Prone Position Weeder/Harvester Workstation
Harvest and weeding for extended periods of time puts unwanted strain on the human body. Our goal is to create a tool that allows for optimum comfort while doing these field tasks, while also allowing for both hands to be free. This tool will be able to be adjusted to straddle the width of one to two beds and be operated by one or two people. There are many commercial models of this idea already made. Our motivation is to create a model that is a cheap and user-friendly as possible.
This tool will need to be able to go both forwards and backwards. we are wondering whether this tool would better be served by a single motor or a dual motor. Also to be considered is the wide variations between body sizes and types, and being able to accommodate all types of people. The "seat" will have to be fully adjustable, vertically, horizontally, and possibly on a swivel as well. For harvesting purposes, a mounted basket will be useful. For sunny days, a canopy will also be nice.
How to use the tool:
A foot pedal throttle will propel the tool forwards and backwards. Laying down, the individual will be supported in an ergonomic cushion of some sort with a headrest. In this way, the individual's hands will both be free.
Bill of materials and Sourcing:
An electric wheelchair motor may prove to be ideal. Among the ideas for the body support are a trampoline cutoff, a wooden board with user-supplied cushions, massage chairs,etc. We are still unclear about how to best construct the motor.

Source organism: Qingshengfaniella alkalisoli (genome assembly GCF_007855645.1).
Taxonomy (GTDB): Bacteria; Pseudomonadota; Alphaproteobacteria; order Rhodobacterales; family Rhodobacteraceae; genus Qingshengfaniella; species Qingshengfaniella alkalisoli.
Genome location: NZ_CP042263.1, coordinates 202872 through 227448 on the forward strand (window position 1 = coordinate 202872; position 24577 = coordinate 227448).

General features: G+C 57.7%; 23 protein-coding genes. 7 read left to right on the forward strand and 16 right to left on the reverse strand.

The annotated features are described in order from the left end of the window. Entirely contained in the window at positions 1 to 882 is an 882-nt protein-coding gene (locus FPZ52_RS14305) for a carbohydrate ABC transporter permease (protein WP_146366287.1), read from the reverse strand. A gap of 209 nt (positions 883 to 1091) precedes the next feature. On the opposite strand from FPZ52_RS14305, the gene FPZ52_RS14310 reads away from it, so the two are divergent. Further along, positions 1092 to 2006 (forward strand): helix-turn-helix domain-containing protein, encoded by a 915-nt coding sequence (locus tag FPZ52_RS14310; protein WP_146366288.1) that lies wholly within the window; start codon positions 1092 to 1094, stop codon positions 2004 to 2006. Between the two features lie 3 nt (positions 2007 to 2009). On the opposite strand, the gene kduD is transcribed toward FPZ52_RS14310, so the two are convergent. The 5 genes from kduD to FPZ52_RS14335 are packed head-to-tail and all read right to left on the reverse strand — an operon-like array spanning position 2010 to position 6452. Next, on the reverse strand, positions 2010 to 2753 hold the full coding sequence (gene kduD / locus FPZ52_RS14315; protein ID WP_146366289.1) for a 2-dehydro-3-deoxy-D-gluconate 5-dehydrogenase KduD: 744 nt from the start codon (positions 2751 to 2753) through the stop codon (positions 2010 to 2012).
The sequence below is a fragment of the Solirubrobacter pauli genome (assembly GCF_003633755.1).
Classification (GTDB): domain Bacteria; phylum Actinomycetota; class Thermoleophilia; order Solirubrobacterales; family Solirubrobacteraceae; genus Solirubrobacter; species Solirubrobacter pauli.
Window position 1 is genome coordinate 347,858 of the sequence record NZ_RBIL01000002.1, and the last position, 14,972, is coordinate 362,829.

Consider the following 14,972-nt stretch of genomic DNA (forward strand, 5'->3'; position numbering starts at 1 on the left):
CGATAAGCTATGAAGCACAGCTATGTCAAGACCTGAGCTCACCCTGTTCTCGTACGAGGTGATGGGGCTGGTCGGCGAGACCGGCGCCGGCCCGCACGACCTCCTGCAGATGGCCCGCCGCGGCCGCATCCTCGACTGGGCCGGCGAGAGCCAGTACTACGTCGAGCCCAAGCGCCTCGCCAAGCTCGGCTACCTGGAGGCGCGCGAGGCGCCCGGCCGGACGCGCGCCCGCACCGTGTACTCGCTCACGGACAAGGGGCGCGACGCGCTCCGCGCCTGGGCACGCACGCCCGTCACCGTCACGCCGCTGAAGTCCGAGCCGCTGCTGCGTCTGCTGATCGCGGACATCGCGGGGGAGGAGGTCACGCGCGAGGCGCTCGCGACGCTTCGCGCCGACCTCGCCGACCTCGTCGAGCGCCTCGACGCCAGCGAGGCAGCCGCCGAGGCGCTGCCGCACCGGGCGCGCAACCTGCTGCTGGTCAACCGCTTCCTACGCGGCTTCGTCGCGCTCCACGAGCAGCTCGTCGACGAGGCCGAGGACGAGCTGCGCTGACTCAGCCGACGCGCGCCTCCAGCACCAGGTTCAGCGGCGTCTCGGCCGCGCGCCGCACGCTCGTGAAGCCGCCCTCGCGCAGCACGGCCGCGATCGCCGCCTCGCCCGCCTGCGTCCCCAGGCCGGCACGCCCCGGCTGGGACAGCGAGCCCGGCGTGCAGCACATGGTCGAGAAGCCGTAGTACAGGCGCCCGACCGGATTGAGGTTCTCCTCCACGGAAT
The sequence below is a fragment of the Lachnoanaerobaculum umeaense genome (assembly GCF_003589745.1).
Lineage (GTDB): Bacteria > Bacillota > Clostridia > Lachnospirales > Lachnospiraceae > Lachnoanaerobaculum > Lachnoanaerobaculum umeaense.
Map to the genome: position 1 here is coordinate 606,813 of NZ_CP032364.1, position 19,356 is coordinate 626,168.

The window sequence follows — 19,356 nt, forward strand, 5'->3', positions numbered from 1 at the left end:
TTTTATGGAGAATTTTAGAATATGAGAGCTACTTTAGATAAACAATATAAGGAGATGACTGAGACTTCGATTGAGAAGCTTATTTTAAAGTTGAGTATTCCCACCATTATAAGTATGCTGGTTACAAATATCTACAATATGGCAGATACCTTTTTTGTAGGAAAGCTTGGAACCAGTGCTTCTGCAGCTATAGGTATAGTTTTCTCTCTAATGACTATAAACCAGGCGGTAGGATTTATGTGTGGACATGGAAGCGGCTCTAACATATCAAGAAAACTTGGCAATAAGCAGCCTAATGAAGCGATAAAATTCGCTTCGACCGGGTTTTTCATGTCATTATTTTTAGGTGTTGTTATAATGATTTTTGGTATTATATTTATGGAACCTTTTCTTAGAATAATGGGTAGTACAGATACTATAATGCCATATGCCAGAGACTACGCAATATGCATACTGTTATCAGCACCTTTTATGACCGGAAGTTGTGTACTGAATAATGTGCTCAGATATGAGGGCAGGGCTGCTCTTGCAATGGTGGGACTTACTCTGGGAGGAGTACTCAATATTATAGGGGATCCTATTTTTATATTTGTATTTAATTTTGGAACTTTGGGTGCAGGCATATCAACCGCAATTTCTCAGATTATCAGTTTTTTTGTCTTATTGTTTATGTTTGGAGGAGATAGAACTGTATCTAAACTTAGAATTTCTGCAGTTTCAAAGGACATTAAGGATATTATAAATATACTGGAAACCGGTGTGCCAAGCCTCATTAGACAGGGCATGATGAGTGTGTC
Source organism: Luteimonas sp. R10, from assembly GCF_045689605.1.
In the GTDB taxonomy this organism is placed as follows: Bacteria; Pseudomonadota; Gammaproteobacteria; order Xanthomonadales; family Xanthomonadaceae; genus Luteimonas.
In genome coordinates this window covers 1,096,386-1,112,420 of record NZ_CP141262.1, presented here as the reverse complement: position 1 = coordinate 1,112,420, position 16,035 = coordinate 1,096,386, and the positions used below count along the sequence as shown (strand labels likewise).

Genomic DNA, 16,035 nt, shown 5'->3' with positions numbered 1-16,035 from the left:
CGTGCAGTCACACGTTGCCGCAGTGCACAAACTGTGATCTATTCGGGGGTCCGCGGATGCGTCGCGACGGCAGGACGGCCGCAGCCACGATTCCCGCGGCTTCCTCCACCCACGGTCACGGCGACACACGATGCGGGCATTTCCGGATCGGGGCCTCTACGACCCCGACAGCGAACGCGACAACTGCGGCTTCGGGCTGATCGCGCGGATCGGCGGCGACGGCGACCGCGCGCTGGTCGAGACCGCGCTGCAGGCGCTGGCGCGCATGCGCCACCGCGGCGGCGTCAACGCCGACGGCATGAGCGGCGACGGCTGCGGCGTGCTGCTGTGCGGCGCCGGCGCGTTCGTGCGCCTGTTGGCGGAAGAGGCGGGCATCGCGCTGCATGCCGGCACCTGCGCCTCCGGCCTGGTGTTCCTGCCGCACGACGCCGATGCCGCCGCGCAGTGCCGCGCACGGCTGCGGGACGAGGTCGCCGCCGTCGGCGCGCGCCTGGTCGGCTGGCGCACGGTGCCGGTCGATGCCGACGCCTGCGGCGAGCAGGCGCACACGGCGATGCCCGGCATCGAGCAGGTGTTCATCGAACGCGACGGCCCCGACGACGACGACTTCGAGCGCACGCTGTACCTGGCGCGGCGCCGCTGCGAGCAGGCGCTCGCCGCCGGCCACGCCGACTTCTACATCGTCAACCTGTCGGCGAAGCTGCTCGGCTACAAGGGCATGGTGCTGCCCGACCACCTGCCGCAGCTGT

Construction/how to build:
A prototype of this machine will be built this winter (2012-2013).
History/research: -The RowRider seemed closest to the group's design ideas - -The Finnish-made Crawler looked like the high-end model that most participants liked- -Rob Rock and Andy Crawford's SARE-funded project on building a pedal-powered prone weeder is a great example of what hackers have come up with in the past. Rob recommended that one or two electric motors would be preferential to pedal power.
-Plans for a seated harvest cart- -University of Wisconsin "tip sheet" on lay-down weeders- -National Agriculture Safety Database has a writeup on a 2004 conference that discussed stooped work in the workplace and section 3 discusses agricultural harvesting/weeding.
Looking at construction ideas from various bicycle part based carts: -Market Farm Toolbox's harvest cart plans- -Farm Hand Carts has some interesting frame ideas-
?-From what other designs can we borrow structural ideas/components? -FietsWieder, open source hardware from Belgium These guys are looking for collaborators. Foot-powered, but better than bike-style pedals because of the way it's geared, according to a University of Wisconsin scientist who specializes in this kind of thing.